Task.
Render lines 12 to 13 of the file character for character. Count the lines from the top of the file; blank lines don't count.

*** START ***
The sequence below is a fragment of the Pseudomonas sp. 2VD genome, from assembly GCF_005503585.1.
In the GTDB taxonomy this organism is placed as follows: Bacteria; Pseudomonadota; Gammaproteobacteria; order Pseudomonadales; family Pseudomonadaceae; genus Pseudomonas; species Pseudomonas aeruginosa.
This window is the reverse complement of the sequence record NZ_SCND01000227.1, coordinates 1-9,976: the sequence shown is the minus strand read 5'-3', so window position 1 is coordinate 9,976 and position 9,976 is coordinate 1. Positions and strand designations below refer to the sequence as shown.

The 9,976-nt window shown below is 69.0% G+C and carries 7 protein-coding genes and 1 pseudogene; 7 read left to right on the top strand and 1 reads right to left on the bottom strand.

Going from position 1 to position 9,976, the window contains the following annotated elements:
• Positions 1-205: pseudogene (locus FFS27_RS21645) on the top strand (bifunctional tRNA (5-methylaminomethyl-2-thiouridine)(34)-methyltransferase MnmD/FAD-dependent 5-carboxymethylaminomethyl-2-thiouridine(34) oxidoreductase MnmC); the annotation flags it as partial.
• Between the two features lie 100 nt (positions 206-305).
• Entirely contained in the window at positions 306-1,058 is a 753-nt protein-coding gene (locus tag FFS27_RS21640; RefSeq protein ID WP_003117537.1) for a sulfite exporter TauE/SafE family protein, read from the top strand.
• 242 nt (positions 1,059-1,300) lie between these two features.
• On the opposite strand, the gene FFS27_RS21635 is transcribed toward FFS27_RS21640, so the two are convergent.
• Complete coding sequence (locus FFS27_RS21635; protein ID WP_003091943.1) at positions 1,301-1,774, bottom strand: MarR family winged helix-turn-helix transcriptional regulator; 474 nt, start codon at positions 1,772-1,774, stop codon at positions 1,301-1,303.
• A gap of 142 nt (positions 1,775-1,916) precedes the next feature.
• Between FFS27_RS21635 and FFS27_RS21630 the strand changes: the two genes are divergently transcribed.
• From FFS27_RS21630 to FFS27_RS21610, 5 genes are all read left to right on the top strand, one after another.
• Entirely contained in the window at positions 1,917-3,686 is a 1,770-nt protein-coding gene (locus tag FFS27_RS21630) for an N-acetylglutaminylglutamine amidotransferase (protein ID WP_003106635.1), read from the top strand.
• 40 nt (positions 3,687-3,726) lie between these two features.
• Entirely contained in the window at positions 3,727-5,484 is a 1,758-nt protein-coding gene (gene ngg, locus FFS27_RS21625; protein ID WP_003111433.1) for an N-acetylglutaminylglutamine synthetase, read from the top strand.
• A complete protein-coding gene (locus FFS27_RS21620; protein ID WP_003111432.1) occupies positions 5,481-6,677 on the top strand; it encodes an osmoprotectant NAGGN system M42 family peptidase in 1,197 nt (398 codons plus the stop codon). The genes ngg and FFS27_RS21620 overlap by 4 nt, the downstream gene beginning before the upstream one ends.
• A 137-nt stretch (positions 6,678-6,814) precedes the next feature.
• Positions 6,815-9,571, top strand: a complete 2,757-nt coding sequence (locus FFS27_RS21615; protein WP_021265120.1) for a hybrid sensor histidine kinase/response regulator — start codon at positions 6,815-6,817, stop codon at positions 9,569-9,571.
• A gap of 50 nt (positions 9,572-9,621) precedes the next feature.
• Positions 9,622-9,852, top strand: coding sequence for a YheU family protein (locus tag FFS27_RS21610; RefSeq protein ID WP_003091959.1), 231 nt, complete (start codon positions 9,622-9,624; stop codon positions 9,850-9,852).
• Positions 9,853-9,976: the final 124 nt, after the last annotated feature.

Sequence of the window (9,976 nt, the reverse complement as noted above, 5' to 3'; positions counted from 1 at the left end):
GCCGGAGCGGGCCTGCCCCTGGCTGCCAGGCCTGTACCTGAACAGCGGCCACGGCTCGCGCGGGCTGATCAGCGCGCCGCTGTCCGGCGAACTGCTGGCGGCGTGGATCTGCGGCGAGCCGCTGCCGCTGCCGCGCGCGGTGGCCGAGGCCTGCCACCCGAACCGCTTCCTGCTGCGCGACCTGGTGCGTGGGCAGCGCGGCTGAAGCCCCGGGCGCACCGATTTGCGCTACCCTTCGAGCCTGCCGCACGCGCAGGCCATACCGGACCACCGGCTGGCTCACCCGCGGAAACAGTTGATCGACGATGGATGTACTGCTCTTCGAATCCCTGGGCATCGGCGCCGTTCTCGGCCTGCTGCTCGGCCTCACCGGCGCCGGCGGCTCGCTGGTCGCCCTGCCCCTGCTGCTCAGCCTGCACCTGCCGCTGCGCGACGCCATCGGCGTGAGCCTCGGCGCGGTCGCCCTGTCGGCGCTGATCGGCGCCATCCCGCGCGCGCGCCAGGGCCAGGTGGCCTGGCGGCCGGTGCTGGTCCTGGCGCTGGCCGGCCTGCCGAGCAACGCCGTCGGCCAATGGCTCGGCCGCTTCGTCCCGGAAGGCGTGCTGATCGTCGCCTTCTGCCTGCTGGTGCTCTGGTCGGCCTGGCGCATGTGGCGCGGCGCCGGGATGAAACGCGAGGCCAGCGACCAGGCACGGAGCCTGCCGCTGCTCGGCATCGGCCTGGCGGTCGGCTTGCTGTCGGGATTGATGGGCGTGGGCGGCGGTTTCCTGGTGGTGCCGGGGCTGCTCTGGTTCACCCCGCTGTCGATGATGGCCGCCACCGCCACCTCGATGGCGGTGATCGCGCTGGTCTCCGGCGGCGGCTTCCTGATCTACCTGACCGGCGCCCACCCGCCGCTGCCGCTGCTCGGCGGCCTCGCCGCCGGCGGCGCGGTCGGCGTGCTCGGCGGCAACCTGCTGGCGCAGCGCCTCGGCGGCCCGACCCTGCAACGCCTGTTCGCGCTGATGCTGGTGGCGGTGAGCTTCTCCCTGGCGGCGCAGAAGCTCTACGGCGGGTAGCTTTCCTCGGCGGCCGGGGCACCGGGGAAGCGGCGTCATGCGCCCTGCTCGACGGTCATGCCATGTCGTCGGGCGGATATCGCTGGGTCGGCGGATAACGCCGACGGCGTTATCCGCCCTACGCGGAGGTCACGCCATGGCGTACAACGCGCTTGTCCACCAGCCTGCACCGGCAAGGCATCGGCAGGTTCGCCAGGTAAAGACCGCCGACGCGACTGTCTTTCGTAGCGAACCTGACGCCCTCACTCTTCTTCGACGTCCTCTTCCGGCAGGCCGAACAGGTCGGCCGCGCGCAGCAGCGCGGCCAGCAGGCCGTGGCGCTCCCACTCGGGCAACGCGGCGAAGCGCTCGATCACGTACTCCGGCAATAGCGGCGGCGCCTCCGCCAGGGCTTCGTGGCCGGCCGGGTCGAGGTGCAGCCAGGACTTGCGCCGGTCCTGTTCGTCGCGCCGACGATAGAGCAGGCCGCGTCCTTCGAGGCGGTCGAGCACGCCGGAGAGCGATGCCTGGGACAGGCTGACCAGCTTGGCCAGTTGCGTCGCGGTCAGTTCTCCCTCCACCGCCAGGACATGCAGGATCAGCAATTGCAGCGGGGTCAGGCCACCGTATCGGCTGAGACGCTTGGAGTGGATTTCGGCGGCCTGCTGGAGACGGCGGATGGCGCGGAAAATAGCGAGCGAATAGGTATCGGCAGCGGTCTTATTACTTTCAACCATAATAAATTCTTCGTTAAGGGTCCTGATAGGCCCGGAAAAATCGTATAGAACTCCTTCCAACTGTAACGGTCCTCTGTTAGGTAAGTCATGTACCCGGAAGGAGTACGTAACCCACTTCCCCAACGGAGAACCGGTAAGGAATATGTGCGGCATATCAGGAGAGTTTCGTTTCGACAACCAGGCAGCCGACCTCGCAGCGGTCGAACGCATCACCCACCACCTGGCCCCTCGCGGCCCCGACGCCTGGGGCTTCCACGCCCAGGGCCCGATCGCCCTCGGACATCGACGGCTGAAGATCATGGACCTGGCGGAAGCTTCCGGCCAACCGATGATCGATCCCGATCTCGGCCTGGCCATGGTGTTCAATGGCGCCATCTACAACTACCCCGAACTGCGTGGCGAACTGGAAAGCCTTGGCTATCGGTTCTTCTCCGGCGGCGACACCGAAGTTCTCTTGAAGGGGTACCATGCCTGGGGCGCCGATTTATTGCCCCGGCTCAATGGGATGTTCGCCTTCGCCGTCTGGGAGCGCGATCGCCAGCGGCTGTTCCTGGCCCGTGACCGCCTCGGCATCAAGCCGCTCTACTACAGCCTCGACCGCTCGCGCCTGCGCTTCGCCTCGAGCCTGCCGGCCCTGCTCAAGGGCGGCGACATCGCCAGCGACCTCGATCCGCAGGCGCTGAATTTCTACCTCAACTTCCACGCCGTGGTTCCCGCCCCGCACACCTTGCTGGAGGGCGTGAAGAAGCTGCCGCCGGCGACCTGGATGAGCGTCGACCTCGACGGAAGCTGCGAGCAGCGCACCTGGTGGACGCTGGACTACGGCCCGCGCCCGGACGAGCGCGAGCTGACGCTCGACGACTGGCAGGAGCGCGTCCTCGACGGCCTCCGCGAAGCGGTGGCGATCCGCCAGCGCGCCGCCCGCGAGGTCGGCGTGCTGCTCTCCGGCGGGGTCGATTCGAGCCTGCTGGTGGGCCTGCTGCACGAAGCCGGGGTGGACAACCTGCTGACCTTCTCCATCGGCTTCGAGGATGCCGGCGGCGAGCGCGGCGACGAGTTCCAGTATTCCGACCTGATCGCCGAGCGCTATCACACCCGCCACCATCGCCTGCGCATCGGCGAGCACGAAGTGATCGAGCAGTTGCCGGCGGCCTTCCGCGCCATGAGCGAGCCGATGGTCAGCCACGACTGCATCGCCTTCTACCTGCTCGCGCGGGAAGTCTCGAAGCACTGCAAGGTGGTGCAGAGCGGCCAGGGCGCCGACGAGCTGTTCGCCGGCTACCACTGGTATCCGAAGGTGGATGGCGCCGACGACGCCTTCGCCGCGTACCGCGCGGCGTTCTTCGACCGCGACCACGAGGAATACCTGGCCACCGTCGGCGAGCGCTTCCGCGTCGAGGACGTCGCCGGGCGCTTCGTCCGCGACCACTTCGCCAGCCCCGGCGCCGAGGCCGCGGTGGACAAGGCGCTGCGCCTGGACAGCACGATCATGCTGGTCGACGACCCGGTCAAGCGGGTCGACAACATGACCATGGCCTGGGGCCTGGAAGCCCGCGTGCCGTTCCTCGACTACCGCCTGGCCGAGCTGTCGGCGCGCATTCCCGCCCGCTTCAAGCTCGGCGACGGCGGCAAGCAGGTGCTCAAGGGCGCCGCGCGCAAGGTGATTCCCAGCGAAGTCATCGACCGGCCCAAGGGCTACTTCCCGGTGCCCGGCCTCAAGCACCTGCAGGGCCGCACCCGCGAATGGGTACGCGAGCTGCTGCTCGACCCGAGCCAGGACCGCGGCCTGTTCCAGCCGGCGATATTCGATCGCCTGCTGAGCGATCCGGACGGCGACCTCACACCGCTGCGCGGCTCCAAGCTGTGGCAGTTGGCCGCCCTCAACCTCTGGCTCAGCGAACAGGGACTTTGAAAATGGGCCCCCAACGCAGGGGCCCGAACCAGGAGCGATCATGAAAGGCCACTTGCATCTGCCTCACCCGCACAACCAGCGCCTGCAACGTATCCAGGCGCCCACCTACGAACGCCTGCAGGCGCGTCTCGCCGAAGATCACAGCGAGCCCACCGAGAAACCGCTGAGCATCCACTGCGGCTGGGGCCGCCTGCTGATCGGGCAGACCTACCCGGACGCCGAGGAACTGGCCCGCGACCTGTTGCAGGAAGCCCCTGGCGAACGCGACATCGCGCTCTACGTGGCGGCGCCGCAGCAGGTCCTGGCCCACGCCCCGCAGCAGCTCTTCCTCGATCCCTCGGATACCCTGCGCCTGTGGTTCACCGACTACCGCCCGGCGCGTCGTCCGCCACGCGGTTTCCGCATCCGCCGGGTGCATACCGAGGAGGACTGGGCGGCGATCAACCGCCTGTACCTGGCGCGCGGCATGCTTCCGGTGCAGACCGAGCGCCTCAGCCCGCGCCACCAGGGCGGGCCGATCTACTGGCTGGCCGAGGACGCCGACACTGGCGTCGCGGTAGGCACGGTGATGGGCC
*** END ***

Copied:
• A gap of 142 nt (positions 1,775-1,916) precedes the next feature.
• Between FFS27_RS21635 and FFS27_RS21630 the strand changes: the two genes are divergently transcribed.